We have this and it's looooong, I don't think they starting going proper full time until after the October half term. We had a nanny and kept her on for the duration. Check with your school if they have a list of child minders, you may be able to share a childminder with someone else in the same situation.

Thingsareontheup Tue 23-Jun-15 12:05:21

I'm assuming you knew this was coming, her starting school that is, so why haven't you organised your holidays to make sure you are off for those couple of weeks?

DirtyBlonde Tue 23-Jun-15 12:11:29

Until schools send out joiners packs, it's highly unlikely that a new parent would know. Especially as it changes year on year. Though of course some schools are choosing to reduce/abolish staggered starts because of the level of disruption to home life having such a negative impact at a time when such difficulties can cast a long shadow.

noramum Tue 23-Jun-15 12:26:49

DD manged fine but was overwhelmed with the days at school and enjoyed the quite afternoon with me.

I planned in advance to have the first two weeks off even without knowing if the school did 1/2 days or not. I wanted to have the time to know what is going on and how DD copes.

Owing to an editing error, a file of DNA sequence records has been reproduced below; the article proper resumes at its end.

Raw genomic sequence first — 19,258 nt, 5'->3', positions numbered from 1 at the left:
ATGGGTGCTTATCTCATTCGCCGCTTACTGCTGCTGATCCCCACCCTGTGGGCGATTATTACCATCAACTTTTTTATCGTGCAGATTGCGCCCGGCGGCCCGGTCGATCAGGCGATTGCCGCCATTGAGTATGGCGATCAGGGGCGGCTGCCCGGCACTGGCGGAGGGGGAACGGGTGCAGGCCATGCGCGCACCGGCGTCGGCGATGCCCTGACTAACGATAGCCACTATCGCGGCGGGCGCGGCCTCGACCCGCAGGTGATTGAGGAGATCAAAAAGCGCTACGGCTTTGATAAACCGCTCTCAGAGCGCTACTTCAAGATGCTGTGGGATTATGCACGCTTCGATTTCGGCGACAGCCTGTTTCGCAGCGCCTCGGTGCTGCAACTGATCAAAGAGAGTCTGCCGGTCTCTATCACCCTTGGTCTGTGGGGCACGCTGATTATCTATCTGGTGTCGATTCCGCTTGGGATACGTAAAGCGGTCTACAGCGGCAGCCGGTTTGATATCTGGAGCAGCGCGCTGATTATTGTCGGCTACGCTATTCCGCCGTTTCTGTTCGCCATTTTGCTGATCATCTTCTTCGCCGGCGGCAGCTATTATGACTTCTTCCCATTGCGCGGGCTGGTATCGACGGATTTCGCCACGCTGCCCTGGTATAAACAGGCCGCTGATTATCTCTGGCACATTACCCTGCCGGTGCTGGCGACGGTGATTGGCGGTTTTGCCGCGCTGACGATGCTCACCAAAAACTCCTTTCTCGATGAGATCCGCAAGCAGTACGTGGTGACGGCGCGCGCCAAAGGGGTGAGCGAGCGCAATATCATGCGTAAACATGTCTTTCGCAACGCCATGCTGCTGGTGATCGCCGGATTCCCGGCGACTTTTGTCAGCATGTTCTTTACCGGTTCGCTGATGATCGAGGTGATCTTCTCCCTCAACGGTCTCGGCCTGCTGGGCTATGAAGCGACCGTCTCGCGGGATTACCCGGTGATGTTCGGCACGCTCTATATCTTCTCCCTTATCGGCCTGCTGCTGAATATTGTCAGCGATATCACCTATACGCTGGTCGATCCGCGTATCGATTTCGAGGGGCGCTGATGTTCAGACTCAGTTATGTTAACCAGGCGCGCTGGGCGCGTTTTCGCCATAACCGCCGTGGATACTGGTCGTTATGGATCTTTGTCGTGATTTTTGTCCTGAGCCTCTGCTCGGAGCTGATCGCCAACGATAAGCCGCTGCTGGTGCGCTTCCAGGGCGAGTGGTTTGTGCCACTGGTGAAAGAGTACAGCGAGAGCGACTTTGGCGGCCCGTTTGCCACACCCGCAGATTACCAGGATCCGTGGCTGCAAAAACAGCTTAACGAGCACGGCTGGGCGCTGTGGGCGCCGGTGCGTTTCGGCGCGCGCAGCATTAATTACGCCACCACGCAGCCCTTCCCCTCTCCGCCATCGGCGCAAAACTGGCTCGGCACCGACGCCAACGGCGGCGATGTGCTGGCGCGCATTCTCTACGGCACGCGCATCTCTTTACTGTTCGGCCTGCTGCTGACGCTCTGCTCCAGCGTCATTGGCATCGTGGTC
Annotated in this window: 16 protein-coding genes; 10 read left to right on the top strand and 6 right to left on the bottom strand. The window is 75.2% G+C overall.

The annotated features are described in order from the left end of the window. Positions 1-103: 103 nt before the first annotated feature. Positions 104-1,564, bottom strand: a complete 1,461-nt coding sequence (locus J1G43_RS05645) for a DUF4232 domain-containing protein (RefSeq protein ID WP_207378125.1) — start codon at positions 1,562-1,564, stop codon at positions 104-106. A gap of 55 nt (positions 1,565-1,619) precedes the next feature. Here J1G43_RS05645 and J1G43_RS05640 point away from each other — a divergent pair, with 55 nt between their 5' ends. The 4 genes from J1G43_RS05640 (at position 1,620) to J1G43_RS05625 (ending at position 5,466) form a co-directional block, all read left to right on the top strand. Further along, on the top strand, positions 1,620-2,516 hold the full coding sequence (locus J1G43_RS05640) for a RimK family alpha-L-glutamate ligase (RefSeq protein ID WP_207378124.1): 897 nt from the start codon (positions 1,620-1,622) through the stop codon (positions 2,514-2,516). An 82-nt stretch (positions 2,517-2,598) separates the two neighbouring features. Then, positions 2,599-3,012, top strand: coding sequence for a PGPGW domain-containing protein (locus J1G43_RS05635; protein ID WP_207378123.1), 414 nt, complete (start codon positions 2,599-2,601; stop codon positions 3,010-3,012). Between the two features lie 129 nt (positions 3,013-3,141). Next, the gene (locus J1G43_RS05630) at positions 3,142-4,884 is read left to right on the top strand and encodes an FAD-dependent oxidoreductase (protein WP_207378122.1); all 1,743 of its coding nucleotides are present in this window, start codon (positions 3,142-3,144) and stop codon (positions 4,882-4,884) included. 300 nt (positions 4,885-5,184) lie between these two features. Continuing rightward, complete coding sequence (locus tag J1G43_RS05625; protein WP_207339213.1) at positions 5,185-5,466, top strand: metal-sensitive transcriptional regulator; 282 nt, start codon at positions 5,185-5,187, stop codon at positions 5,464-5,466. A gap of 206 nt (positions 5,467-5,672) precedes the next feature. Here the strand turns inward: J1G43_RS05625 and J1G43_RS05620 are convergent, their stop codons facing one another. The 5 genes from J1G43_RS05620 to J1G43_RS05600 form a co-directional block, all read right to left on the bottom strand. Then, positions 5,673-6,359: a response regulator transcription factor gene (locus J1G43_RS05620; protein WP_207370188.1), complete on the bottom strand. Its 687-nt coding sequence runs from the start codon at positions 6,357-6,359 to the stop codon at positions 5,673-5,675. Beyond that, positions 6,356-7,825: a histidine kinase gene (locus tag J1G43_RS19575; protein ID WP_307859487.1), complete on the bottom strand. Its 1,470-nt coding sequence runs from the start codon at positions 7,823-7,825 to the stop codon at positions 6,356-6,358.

DD also goes to a childminder after school and it helped easing her in as well.

School is a big step, full time nursery or not. Yes, for any first time parent it is not easy to know how schools work but that will be with you for the next years. I, for example, always keep one week annual leave unplanned for all the little events the school has and your child wants you to attend.

littlemisstax Tue 23-Jun-15 13:31:09

Our school doesn't do it. autumn borns start full time on the Monday, Spring borns on the Tuesday and Summer borns on the Wednesday. There is the option for Spring/Summer borns to go part time if parents choose.

bobajob Tue 23-Jun-15 17:16:42

I have a job and couldn't do the whole drawn out start, so told the school I needed DS to be in full time by week two instead of week 4. It was fine.